3. Refer to, use, love The List. So far, I have a spreadsheet of blog post ideas for blogathon, which breaks down the topic, the effort required to write it (in terms of research, prep, etc.), the type of blog post it is, and who’s writing it (since I will be featuring guest posting). Mind you, these are ideas, not fully-completed posts, so not all the heavy lifting’s done.With 9 days to go, I have 22 blog post ideas in the list, and I hope to have that close to 40 before the 24th. The ideas on that list are also not from blog posts I’ve committed to completing before Blogathon either, so the event theoretically doesn’t mean 9 days of silence until the deluge.
  4. It’s not OK OK to schedule posts. As I’ve mentioned, there are two events happening on Blogathon Day that I will find it very difficult to miss: the open house for the Granville station on the Canada Line, and Illuminares, the lantern festival at Trout Lake. I’ll have to close the laptop to go to those events, but I also want to stay in the spirit of Blogathon, so I will commit to scheduling no more than 8 blog posts in total for the entire Blogathon Day, in order to give me some breathing room to get to the events, grab a bit to eat and to enjoy myself a bit. Well, I’ll still be whipping out Richard‘s iPhone to blog about events, but I’m going to have to think of something else to do since scheduling is against the rules. These two events in and of themselves are community events of somewhat different stripes, organized by different organizations, in public space, and I hope to be able to illustrate the differences between them through the blog posts.
  5. Variety is the spice of life. I’m also commiting to not blogging about the same topic more than once. So there will be one blog post from each of the Open House and Illuminares, not five.

So, any thoughts? Those who have done the Blogathon before – do you think these will make the blogathon too difficult? Have I made it too easy for myself with some of these rules? Have I missed any that you think are important to the experience?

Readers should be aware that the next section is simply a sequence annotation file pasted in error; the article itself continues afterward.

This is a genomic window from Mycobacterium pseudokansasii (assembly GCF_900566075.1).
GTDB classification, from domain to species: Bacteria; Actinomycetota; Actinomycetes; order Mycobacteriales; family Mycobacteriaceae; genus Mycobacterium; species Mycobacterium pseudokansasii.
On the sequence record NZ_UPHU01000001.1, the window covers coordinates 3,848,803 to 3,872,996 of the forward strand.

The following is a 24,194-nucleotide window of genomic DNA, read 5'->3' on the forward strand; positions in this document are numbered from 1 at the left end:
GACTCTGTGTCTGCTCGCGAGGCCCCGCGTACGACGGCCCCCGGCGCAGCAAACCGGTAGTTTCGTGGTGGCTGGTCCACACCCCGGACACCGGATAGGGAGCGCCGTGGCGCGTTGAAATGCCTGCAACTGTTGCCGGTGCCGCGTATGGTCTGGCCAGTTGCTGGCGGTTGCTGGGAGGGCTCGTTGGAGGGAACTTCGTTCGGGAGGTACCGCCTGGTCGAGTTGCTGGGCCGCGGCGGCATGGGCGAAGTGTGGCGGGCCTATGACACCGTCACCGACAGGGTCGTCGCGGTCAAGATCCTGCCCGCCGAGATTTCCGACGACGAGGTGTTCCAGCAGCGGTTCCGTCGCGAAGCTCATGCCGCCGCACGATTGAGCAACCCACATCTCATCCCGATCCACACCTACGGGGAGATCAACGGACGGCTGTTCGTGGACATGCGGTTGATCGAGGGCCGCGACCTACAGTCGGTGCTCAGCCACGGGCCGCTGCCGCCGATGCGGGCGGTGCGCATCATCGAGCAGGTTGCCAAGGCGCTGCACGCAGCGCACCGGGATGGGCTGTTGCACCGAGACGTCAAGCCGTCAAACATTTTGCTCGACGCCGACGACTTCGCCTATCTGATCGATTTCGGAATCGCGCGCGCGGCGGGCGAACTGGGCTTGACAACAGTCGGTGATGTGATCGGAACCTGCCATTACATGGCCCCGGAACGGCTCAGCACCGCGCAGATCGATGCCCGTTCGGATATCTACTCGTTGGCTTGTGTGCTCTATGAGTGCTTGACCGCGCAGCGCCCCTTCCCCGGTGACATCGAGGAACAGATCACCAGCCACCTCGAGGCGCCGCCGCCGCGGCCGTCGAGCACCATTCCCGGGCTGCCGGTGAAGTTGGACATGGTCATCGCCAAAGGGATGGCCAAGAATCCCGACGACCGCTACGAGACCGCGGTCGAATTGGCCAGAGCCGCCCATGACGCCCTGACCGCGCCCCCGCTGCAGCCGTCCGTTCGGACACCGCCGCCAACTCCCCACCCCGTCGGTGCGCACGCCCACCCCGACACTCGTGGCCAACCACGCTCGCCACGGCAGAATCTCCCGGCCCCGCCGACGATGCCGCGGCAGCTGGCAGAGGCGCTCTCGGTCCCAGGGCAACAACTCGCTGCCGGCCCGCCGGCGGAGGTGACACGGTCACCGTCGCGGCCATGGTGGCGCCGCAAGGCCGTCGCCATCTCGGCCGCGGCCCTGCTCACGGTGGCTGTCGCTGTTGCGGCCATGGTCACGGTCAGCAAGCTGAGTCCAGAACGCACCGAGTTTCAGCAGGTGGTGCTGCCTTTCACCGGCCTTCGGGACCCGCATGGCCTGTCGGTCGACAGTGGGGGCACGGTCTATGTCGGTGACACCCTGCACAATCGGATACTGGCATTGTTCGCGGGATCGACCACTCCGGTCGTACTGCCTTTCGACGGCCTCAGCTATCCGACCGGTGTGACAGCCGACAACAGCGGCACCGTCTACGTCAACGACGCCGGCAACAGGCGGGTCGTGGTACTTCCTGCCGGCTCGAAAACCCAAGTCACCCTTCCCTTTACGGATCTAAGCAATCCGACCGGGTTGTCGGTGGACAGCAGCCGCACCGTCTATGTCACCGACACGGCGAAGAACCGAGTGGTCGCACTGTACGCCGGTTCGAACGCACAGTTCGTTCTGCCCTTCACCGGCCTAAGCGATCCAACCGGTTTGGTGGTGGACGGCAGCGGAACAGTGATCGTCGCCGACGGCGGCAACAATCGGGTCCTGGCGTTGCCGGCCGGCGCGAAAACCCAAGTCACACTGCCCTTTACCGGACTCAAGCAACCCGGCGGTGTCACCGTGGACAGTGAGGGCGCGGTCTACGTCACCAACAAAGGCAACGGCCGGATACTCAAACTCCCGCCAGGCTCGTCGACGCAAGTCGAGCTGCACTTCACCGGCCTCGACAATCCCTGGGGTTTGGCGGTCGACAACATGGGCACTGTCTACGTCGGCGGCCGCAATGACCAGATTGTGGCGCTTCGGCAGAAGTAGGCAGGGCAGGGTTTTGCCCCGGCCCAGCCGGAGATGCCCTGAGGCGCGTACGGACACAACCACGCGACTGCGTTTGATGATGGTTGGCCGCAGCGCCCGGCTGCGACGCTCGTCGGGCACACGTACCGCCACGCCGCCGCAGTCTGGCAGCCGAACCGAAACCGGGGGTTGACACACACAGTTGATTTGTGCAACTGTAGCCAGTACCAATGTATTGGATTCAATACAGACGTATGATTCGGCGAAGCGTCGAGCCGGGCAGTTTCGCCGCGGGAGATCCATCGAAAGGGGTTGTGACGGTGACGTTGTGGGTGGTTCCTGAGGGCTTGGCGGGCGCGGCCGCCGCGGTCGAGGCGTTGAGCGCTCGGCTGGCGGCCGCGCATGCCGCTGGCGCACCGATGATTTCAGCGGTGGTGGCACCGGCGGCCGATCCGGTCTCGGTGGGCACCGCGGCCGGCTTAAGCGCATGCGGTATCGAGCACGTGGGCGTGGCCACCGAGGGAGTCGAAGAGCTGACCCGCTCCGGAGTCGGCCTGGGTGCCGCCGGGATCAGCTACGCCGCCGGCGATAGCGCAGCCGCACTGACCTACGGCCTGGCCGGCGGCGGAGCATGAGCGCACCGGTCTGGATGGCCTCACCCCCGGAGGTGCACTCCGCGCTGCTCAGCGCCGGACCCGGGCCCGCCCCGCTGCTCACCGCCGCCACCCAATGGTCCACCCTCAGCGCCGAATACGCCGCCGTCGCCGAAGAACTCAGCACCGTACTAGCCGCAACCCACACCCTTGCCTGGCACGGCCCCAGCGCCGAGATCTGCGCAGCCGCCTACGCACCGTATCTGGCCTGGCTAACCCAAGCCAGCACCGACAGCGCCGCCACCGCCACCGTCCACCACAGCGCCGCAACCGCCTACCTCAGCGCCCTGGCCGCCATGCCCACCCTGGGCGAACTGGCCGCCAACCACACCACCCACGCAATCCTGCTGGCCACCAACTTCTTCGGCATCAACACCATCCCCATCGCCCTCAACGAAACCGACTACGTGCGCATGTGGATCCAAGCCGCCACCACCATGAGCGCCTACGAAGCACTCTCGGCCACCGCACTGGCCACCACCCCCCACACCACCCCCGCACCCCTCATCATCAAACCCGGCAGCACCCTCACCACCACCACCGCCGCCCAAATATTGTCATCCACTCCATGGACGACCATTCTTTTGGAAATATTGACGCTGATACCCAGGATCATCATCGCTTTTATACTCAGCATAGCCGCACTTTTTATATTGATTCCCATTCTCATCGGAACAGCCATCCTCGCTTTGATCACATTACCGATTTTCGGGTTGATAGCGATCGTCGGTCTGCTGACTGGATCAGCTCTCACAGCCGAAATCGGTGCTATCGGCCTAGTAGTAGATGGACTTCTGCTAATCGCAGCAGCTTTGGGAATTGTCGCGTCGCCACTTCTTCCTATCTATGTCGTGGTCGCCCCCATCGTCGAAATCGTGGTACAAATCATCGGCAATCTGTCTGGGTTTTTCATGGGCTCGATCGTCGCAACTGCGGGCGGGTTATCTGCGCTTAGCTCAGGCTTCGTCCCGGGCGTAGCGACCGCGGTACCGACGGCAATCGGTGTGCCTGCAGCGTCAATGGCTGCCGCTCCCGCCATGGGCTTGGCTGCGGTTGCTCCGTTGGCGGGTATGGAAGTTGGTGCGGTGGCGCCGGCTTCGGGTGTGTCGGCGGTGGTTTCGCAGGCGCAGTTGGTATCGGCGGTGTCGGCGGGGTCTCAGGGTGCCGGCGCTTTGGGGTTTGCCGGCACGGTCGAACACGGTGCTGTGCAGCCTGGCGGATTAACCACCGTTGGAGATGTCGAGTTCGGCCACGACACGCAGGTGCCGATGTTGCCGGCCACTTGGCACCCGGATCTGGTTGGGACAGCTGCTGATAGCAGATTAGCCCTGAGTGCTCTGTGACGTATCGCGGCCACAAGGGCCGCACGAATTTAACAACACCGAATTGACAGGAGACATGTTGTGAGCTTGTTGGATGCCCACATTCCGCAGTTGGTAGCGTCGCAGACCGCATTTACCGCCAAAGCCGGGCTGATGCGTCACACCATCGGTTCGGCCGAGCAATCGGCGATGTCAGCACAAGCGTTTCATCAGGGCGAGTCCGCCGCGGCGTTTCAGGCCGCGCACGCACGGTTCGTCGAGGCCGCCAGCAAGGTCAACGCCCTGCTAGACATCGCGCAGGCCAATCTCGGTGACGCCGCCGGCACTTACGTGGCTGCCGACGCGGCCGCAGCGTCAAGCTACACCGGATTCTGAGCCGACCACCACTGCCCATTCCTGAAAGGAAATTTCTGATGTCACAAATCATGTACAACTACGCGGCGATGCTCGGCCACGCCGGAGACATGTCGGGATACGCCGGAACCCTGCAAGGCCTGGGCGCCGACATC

Everyone else – would you like to sponsor me based on whether I’m able to keep to all these rules? :)

5 Comments

  1. I find it funny how you mention that “you haven’t gotten a backtrack in months” yet your blog is one of the top in my Google Reader. The thing is, I’m not sure that linking back is anymore a measure of relevancy.

    For me, you’re one of the top 3 people I think about when it comes to transportation (Stephen Reese, Paul Hillsdon, Karen Quinn Fung, that’s my triad). Well, I do think of Erika Rathje too, but you guys are the top of mind. So, I think relevancy is not measured by trackbacks or linking back anymore. I think it is by readership and how your thoughts are being carried on and your legacy shared.

    The work you did for VanChangeCamp will be durable and long-term. So, you ARE more relevant than you think.

    My 2 cents. BTW love your rules of Blogathon :)

    Posted July 20, 2009 at 8:40 am | Permalink
  2. Raul:

    I’m not sure that linking back is anymore a measure of relevancy. It’s definitely not one anymore, but I wonder if that’s a good thing? Part of what was previously attractive about blogging was being able to track the lineage of an idea, and to see that idea reflected in the thoughts of others. That same joy, of watching something propagate, get remixed or debated or used in derivative works, doesn’t happen as much anymore, with text, even as it probably still continues to happen with images, text and sound.

    Granted, upon further reflection I notice that there are two fairly pointed critiques of what I say as well:

    1) There’s less of this because there are more people on the Internet saying interesting things, so there’s a bigger pool of inspiration. (It would be interesting to see whether I’m linking to things less too, as a result of just sharing things in Google Reader, for instance.)

    2) The other reason people don’t link to me as much might be because I’m not writing as much as I used to either! ;)

    Posted July 21, 2009 at 4:11 pm | Permalink
  3. While it DOES make Blogathon more manageable, scheduling posts is against the rules.

    Posted July 21, 2009 at 7:08 pm | Permalink
  4. *Looks up the rules*

    As I should learn to expect, @raincoaster, you’re right.

    …OK, going to update my personal rules.

    Posted July 21, 2009 at 9:21 pm | Permalink
  5. Sorry to be a buzzkill. They’d have a TON more participants if they’d allow that. I’m dying to go to Illuminares, but can’t figure how to do that and blogathon.

    No way am I able to meet the “every half hour” thing. I know it’s just not possible. But I will get 48 in there somehow. Dunno about that “report for duty at 6am” thing either, since that’s my usual bedtime. Maybe I’ll just sleep all of Friday?

    Posted July 23, 2009 at 2:32 am | Permalink